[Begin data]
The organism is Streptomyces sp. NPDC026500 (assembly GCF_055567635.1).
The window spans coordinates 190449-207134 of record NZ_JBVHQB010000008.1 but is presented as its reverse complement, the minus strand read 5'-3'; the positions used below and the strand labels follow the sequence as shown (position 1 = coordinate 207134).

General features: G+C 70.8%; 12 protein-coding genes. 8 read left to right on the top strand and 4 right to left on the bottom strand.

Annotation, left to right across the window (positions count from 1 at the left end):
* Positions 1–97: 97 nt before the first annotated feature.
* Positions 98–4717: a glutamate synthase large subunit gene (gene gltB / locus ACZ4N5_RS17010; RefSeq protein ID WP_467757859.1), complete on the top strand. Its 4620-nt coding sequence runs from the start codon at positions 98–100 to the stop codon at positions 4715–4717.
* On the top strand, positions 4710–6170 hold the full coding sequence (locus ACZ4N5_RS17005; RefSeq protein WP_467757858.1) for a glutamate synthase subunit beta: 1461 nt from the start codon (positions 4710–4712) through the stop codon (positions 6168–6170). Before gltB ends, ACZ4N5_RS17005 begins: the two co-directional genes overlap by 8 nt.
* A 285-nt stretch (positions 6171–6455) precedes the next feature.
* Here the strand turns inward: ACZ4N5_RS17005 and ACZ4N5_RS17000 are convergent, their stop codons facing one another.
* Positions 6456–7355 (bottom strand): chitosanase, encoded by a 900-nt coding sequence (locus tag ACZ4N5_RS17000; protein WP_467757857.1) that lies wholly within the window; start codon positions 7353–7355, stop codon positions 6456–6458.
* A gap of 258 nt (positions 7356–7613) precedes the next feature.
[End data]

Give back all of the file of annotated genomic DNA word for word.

The organism is Streptomyces sp. NPDC026500 (assembly GCF_055567635.1).
The window spans coordinates 190449-207134 of record NZ_JBVHQB010000008.1 but is presented as its reverse complement, the minus strand read 5'-3'; the positions used below and the strand labels follow the sequence as shown (position 1 = coordinate 207134).

General features: G+C 70.8%; 12 protein-coding genes. 8 read left to right on the top strand and 4 right to left on the bottom strand.

Annotation, left to right across the window (positions count from 1 at the left end):
* Positions 1–97: 97 nt before the first annotated feature.
* Positions 98–4717: a glutamate synthase large subunit gene (gene gltB / locus ACZ4N5_RS17010; RefSeq protein ID WP_467757859.1), complete on the top strand. Its 4620-nt coding sequence runs from the start codon at positions 98–100 to the stop codon at positions 4715–4717.
* On the top strand, positions 4710–6170 hold the full coding sequence (locus ACZ4N5_RS17005; RefSeq protein WP_467757858.1) for a glutamate synthase subunit beta: 1461 nt from the start codon (positions 4710–4712) through the stop codon (positions 6168–6170). Before gltB ends, ACZ4N5_RS17005 begins: the two co-directional genes overlap by 8 nt.
* A 285-nt stretch (positions 6171–6455) precedes the next feature.
* Here the strand turns inward: ACZ4N5_RS17005 and ACZ4N5_RS17000 are convergent, their stop codons facing one another.
* Positions 6456–7355 (bottom strand): chitosanase, encoded by a 900-nt coding sequence (locus tag ACZ4N5_RS17000; protein WP_467757857.1) that lies wholly within the window; start codon positions 7353–7355, stop codon positions 6456–6458.
* A gap of 258 nt (positions 7356–7613) precedes the next feature.